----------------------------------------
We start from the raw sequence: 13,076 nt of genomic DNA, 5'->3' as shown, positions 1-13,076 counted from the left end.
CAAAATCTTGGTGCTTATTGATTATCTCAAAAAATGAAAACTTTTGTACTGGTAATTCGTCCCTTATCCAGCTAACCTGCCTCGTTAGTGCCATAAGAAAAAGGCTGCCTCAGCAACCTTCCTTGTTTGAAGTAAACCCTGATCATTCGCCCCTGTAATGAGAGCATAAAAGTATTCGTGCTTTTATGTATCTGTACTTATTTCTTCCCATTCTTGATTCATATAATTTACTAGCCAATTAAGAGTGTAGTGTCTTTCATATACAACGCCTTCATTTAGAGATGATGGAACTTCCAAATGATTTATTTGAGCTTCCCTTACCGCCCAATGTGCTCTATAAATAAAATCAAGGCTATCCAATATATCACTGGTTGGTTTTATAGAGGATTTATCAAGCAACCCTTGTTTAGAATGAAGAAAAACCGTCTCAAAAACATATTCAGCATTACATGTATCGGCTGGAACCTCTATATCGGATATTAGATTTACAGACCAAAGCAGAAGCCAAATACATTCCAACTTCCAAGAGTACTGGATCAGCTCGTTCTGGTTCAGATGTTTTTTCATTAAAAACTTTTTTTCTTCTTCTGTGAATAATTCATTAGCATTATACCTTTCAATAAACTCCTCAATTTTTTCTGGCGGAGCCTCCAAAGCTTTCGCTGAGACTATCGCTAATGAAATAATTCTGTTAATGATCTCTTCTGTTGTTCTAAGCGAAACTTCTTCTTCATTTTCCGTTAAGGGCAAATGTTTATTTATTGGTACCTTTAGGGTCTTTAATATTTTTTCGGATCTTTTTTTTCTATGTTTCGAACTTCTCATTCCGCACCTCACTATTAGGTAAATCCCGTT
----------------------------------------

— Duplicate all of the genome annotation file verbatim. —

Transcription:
We start from the raw sequence: 13,076 nt of genomic DNA, 5'->3' as shown, positions 1-13,076 counted from the left end.
CAAAATCTTGGTGCTTATTGATTATCTCAAAAAATGAAAACTTTTGTACTGGTAATTCGTCCCTTATCCAGCTAACCTGCCTCGTTAGTGCCATAAGAAAAAGGCTGCCTCAGCAACCTTCCTTGTTTGAAGTAAACCCTGATCATTCGCCCCTGTAATGAGAGCATAAAAGTATTCGTGCTTTTATGTATCTGTACTTATTTCTTCCCATTCTTGATTCATATAATTTACTAGCCAATTAAGAGTGTAGTGTCTTTCATATACAACGCCTTCATTTAGAGATGATGGAACTTCCAAATGATTTATTTGAGCTTCCCTTACCGCCCAATGTGCTCTATAAATAAAATCAAGGCTATCCAATATATCACTGGTTGGTTTTATAGAGGATTTATCAAGCAACCCTTGTTTAGAATGAAGAAAAACCGTCTCAAAAACATATTCAGCATTACATGTATCGGCTGGAACCTCTATATCGGATATTAGATTTACAGACCAAAGCAGAAGCCAAATACATTCCAACTTCCAAGAGTACTGGATCAGCTCGTTCTGGTTCAGATGTTTTTTCATTAAAAACTTTTTTTCTTCTTCTGTGAATAATTCATTAGCATTATACCTTTCAATAAACTCCTCAATTTTTTCTGGCGGAGCCTCCAAAGCTTTCGCTGAGACTATCGCTAATGAAATAATTCTGTTAATGATCTCTTCTGTTGTTCTAAGCGAAACTTCTTCTTCATTTTCCGTTAAGGGCAAATGTTTATTTATTGGTACCTTTAGGGTCTTTAATATTTTTTCGGATCTTTTTTTTCTATGTTTCGAACTTCTCATTCCGCACCTCACTATTAGGTAAATCCCGTT